I thought I would experiment eco-printing on paper as well as fabric.  I tore the sheets into A5 size which would fit in my steamer,  wet them first, then laid on the flora,  with sheets back to back, so as to only get one image on each sheet.  The bundle was placed between two pieces of card, tied, weighted down and steamed for 2 hours, turning the bundle over half way through.  It was left to cool in situ until the following morning.  These are some of the best.

1)  Copper beech leaves (picked from the tree – they say you get the best results from fallen leaves and this is probably true for fabric) on Khadi paper.


2)  Rose flower, stem and leaves of Japanese rice paper.


3) The same stem on Khadi paper.


4) Tagetes flowers – breaking up as I cut away the thick calyx- on Khadi paper paper.


5) The same image on Japanese rice paper.


6)  Another rose stem, with Alder leaves fallen from the tree and calendula flowers, which haven’t printed clearly but have left colour, on watercolour paper.


7)  Blackcurrant leaves and a dark leaved dahlia stem on Khadi paper.


These colours look somewhat brighter than the actual papers and I don’t know how much they will fade, but it was fun.

Compost dyeing

I recently learned about “compost dyeing” through buying an e-book from Kimberly Baxter Packwood, so though I would give it a go.  I used a piece of old sheeting, quite lightweight and rather worn after constant use.  I made a bundle using a few previously used pieces of pomegranate skin and a few fresh radish slices, a small piece of copper pipe and a bit of fine rusted wire, with elastic bands to hold it together.  I soaked it in vinegar solution and then buried it in the compost heap for a week.



These are two parts of the cloth.  Some areas didn’t take at all, maybe the piece of fabric was too big and maybe more would have happened if I had left the bundle in for longer.  It was not a fresh heap, so there wasn’t any heat there.  I think the results are quite impressive and I look forward to doing some more experiments.  I don’t know what the butterfly shapes are from in the second image,  but I like them!


more plant dyeing

A few more experiments:

Bundle 5: silk, organza, thin cotton.  Slices of radish, pieces of pomegranate, some bolted red cabbage leaves and a rooibos teabag sprinkled over the whole piece, around copper pipe.  This had some success, except for the cabbage leaves that didn’t work at all, so I redyed the whole lot with the cotton on the inside as this had the fewest marks on it from the previous time:  more radish slices (these were plants left in from last year, so quite woody, but they still yielded good impressions), 4 calendula flowers, dandelion flowers, leaves and root, pomegranate skins, pinch of black tea:

piece of silk fabric:


The radish is very clear and the yellow mainly from the dandelion and calendula.



I think the above two pieces are really successful.  Silk does dye more easily than cotton with copper as the mordant.

The cotton was still not very interesting so I gave it a final 30 minute steam this time around a rusted iron pipe and some wire wool, with a little black tea, the same calendula flowers and pomegranate skins:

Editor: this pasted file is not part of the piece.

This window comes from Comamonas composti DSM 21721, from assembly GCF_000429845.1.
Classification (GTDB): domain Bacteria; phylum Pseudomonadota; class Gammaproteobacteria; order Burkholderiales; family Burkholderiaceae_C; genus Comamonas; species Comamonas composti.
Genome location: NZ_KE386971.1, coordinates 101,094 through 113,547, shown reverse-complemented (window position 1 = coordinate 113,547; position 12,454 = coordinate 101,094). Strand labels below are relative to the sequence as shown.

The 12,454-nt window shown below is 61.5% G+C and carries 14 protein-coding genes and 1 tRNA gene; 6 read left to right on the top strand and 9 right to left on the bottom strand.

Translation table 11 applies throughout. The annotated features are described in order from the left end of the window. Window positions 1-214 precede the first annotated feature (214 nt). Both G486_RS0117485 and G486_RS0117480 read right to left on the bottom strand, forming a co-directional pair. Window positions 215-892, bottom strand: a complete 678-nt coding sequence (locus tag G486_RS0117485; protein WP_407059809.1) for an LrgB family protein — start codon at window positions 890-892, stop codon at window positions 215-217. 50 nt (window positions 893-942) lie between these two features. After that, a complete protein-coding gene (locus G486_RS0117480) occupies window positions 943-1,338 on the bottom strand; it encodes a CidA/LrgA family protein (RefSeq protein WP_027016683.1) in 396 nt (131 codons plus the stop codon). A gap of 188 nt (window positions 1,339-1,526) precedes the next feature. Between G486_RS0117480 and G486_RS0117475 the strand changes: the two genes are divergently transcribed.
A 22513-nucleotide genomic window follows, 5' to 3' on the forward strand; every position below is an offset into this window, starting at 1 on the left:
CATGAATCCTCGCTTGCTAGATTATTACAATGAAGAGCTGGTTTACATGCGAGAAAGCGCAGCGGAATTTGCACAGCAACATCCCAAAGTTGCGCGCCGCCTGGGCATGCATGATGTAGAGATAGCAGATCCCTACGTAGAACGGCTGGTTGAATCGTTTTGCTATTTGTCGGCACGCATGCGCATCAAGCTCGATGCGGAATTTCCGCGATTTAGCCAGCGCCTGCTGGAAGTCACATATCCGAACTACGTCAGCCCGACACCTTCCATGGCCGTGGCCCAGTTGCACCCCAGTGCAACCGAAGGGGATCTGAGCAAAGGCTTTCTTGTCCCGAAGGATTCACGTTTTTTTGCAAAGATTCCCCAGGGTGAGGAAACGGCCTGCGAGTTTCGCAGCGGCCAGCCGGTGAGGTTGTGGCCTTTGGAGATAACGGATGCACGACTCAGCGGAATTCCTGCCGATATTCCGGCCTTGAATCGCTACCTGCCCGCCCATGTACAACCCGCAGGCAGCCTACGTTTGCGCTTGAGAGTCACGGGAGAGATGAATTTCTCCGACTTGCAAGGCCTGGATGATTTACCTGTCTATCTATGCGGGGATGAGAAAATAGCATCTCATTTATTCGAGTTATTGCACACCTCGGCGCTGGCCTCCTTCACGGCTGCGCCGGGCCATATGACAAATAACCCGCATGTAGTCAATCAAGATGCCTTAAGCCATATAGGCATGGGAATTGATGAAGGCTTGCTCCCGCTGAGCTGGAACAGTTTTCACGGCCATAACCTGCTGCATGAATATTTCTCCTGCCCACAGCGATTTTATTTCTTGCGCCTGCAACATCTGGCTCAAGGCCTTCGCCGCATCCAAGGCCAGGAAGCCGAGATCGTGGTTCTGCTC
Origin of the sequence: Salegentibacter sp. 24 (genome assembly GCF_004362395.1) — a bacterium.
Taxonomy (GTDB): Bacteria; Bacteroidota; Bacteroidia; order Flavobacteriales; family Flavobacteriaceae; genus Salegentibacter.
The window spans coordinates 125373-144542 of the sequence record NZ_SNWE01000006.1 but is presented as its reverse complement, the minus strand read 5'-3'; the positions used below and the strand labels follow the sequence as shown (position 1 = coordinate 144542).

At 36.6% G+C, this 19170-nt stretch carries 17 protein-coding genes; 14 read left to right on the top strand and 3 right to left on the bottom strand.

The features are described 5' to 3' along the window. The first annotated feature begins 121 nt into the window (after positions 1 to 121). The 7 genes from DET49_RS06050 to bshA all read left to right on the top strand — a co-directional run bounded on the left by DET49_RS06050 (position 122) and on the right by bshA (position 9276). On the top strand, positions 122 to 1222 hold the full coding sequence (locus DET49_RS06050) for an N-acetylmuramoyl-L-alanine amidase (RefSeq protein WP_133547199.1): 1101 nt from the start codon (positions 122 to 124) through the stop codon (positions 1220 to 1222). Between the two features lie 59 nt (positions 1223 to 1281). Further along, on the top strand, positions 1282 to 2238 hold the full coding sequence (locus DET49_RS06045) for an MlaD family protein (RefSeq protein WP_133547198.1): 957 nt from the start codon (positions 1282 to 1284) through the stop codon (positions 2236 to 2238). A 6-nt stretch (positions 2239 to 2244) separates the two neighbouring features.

This is half the piece. The tannin of black tea certainly darkens the piece.

Plant dyes

I have become more and more interested in trying out plant dyes, particularly as I have so many possibilities growing in the garden.  There were a couple of old red cabbages that had bolted, so having researched the web and found references to making bundles (thanks especially to Wendy Feldberg), this is how I decided to proceed.  All bundles were first soaked in a 20-25 % vinegar solution, then steamed for a couple of hours. turning the bundle over half way through.   I unwrapped them the following day.  I know some people leave them for much longer – I should experiment, but am impatient by nature!

Bundle one: Red cabbage leaves, including green ones up the stem,  2 calendula flowers, loose black tea leaves around rusted tongs.

4 pieces of fabric, from inner to outer: medium weight silk:


thin old sheeting: (the red marks bottom right are from a previous bit of printing)


silk organza:


silk, with some matted pieces of wire wool (already rusted) between these two last layers:


I used some knobbly wool and cotton string to bind the bundles, which you can really see in this last piece.  I neutralised the rust with baking soda solution,  but there is quite a patina on this last piece, so I am not sure what will happen.   I think the almost black colours come from the combination of rust and tea.

Bundle two : cabbage leaves, spent daffodil flowers,  pinch of black tea rolled and bound around a copper pipe.

Inner layer, silk.  The effect is much more subtle, but the colours are beautiful:


Outer layer was a thick curtain cotton that didn’t work very well.

Bundle three: red cabbage, spent daffodils, pinch of black tea, pomegranate skins, around copper pipe:

Inner layer silk:


I did think the pomegranate skins might need to be soaked, but they have left their mark, as well as the subtle blue from the cabbage.

Outer layer thin cotton sheeting:



Bundle four : I decided to over-dye some previously rusted fabrics, eucalyptus leaves on stem, pomegranate skins around copper pipe:

Inner layer small piece of cotton with faint rust marks:


silk organza:


Outer layer, muslin.  This is a part of it only:


Wools used for tying bundles: top round the iron tongs, bottom for the copper bundles.